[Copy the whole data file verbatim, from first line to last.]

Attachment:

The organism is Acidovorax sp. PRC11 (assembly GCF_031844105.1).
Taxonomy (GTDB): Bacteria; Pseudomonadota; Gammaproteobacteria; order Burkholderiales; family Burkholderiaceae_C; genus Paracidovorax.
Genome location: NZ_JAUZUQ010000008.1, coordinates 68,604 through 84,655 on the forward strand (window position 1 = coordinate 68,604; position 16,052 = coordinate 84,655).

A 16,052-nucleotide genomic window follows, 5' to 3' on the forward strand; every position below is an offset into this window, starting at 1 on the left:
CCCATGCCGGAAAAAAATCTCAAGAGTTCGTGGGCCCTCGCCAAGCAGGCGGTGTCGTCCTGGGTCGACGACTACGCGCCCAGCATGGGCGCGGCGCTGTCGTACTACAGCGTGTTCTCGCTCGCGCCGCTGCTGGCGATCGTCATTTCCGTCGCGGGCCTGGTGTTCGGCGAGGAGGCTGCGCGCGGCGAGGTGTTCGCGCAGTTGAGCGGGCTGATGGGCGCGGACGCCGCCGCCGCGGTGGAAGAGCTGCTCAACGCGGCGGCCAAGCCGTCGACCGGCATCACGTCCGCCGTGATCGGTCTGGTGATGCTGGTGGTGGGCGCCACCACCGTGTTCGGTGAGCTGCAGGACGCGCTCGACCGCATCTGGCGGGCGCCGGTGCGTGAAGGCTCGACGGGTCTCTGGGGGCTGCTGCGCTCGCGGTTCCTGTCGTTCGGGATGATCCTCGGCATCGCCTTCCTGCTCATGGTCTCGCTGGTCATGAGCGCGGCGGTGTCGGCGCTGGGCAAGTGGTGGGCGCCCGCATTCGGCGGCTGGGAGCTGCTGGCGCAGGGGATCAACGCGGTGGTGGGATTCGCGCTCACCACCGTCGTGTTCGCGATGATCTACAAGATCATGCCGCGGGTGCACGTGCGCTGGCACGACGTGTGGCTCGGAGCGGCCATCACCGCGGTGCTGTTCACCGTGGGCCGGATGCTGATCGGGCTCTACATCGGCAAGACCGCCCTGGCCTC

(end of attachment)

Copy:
The organism is Acidovorax sp. PRC11 (assembly GCF_031844105.1).
Taxonomy (GTDB): Bacteria; Pseudomonadota; Gammaproteobacteria; order Burkholderiales; family Burkholderiaceae_C; genus Paracidovorax.
Genome location: NZ_JAUZUQ010000008.1, coordinates 68,604 through 84,655 on the forward strand (window position 1 = coordinate 68,604; position 16,052 = coordinate 84,655).

A 16,052-nucleotide genomic window follows, 5' to 3' on the forward strand; every position below is an offset into this window, starting at 1 on the left:
CCCATGCCGGAAAAAAATCTCAAGAGTTCGTGGGCCCTCGCCAAGCAGGCGGTGTCGTCCTGGGTCGACGACTACGCGCCCAGCATGGGCGCGGCGCTGTCGTACTACAGCGTGTTCTCGCTCGCGCCGCTGCTGGCGATCGTCATTTCCGTCGCGGGCCTGGTGTTCGGCGAGGAGGCTGCGCGCGGCGAGGTGTTCGCGCAGTTGAGCGGGCTGATGGGCGCGGACGCCGCCGCCGCGGTGGAAGAGCTGCTCAACGCGGCGGCCAAGCCGTCGACCGGCATCACGTCCGCCGTGATCGGTCTGGTGATGCTGGTGGTGGGCGCCACCACCGTGTTCGGTGAGCTGCAGGACGCGCTCGACCGCATCTGGCGGGCGCCGGTGCGTGAAGGCTCGACGGGTCTCTGGGGGCTGCTGCGCTCGCGGTTCCTGTCGTTCGGGATGATCCTCGGCATCGCCTTCCTGCTCATGGTCTCGCTGGTCATGAGCGCGGCGGTGTCGGCGCTGGGCAAGTGGTGGGCGCCCGCATTCGGCGGCTGGGAGCTGCTGGCGCAGGGGATCAACGCGGTGGTGGGATTCGCGCTCACCACCGTCGTGTTCGCGATGATCTACAAGATCATGCCGCGGGTGCACGTGCGCTGGCACGACGTGTGGCTCGGAGCGGCCATCACCGCGGTGCTGTTCACCGTGGGCCGGATGCTGATCGGGCTCTACATCGGCAAGACCGCCCTGGCCTC